Cordless Drill Buying Guide

Walk into any home improvement center or tool store and you'll find a wide variety of cordless drills from different manufacturers. Often people buy what they think looks good and end up disappointed because the drill didn't perform as they thought it should. The problem is usually not the drill, but rather using the correct size drill for your needs. Buying a cordless drill involves just a bit more thought than if it feels good in your hand and has a chuck. Some considerations of size, speed and battery are necessary to ensure you purchase the right drill for your tool box.

What Is Its Primary Use?

What is the drill going to be used for long-term? If you are looking for a drill to have on the job, you will want to look into full size cordless drills. Most homeowners though can opt for a compact cordless drill which is usually lighter and fits into smaller spaces such as in cabinets.

Although many compact cordless drills have plenty of power to help build a deck or install a garage door, they are often too small for framing houses all day long. As a general rule of thumb, homeowners and DIY people should have enough power and torque choosing a compact drill. Compact drills are lighter and also enable you to work in tighter spaces that a full size drill will not fit. Contractors and people who work with their drill all day, every day should opt for a full size drill which offers just a bit more power and longer battery life.

Cordless Drill Power

Cordless drill power is measured in voltage. The higher the voltage, the more torque available. Cordless drills come in 6-volt, 7-volt, 9-volt, 12-volt, 14-volt, 18-volt and even 24-volts. The 18-volt drill/driver is the more popular of them all. These provide enough power to drill pilot holes, drive wood lags and even bore larger holes into wood and soft metals.

Although there are lower voltage units on the market, the average homeowner or construction worker really should consider 18-volt compact or full-size cordless drills. Lower voltage drills just do not have the power and might as well be regulated to cordless screwdrivers.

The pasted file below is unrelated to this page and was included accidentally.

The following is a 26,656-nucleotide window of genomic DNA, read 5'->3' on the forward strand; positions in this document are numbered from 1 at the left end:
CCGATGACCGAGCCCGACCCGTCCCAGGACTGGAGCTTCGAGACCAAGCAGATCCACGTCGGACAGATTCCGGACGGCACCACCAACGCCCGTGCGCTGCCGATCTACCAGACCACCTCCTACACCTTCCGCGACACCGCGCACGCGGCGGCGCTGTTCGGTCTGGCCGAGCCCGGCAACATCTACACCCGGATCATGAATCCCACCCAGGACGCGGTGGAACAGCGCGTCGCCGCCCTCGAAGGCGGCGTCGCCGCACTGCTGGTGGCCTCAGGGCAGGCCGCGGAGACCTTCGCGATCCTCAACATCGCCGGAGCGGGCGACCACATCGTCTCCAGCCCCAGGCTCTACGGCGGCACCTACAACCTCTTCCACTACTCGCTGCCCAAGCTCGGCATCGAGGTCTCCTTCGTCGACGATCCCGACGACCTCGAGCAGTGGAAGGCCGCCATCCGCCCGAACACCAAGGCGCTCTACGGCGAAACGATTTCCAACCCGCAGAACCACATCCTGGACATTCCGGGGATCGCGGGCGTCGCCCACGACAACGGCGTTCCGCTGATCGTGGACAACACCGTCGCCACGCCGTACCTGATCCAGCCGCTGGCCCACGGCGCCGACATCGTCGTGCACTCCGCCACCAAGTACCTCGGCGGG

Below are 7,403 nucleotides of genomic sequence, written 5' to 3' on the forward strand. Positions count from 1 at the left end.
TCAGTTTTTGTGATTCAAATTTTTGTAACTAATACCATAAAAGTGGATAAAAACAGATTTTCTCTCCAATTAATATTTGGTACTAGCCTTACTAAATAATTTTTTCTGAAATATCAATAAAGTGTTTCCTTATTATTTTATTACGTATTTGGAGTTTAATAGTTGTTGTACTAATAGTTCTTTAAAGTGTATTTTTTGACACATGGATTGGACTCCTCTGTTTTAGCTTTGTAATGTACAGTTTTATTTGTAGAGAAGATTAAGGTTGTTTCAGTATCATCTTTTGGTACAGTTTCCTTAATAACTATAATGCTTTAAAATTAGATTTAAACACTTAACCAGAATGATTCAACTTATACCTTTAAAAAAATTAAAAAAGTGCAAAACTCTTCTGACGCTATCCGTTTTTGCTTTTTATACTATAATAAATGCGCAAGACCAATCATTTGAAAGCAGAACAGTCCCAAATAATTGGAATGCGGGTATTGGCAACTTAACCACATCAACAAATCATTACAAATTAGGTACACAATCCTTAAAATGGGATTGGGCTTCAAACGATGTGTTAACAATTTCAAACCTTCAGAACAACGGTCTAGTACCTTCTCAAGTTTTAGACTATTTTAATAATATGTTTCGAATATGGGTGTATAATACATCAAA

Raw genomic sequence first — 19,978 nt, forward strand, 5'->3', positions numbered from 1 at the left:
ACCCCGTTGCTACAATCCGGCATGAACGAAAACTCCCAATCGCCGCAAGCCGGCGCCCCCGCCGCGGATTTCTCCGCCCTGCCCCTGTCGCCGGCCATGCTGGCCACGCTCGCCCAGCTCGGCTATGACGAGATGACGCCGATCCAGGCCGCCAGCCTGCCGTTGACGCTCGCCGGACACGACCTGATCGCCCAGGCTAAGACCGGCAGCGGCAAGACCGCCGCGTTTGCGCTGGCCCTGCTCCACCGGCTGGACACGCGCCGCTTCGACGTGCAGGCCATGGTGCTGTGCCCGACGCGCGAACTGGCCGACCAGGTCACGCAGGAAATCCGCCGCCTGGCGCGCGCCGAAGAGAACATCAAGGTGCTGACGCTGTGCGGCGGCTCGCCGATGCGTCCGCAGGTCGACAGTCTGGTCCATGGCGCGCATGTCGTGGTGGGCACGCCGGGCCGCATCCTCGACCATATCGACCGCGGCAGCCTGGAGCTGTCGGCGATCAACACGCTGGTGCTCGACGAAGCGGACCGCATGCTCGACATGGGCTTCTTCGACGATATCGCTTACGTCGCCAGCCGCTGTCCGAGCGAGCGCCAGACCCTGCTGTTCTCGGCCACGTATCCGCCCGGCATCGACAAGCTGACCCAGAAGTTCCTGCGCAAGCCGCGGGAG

Cordless Drill Speed

Speed is just one of those features you shouldn't skimp on regardless if your a home DIY person or a general contractor. Most cordless drills, whether they are compact or full size, come with variable speeds. The variable speed enables you to start driving screws or drilling holes at slower speeds and adding speed once the screw or hole is started. Most drills have a low-speed range up to 800 RPMs, with a high-speed range up to 1500 RPMs. The speed is controlled by a switch on the top of the cordless drill and by the amount of pressure you apply to the trigger.

Another aspect to look for when buying a cordless drill, is the number of clutch settings. The clutch works in conjunction with the drill speed to set screws. The clutch allows you to set screws flush when driving into soft woods, or countersink wood lags when building a deck. The average compact and full size drill has 15 to 18 clutch settings.

Cordless Drill Chuck Size

Many cordless drills on the market, especially the lower voltage units, come with a standard 3/8-inch drill chuck. While most home DIY people probably don't need much more, a person who makes a living with their tools will want a cordless that has a 1/2-inch chuck. This enables more versatility, especially for drilling larger holes or using special socket adapters for driving in larger lags. While 3/8-inch chucks are the common place, many compact cordless drills also include a 1/2-inch chuck which is an added benefit.

Along with chuck size, chuck material requires some consideration. Most compact cordless drills come with a ratcheting, single-sleeve chuck. While the chuck itself is metal, the sleeve is made from a composite plastic. This is usually not an issue, unless the drill is dropped a lot. Dropping the drill repeatedly or banging into stuff could cause the sleeve to crack or break. However, as I mentioned, this is usually not an issue for the average DIY homeowner. Contractors on the other hand must have a chuck and sleeve made from all-metal that will withstand the abuse of job-site use.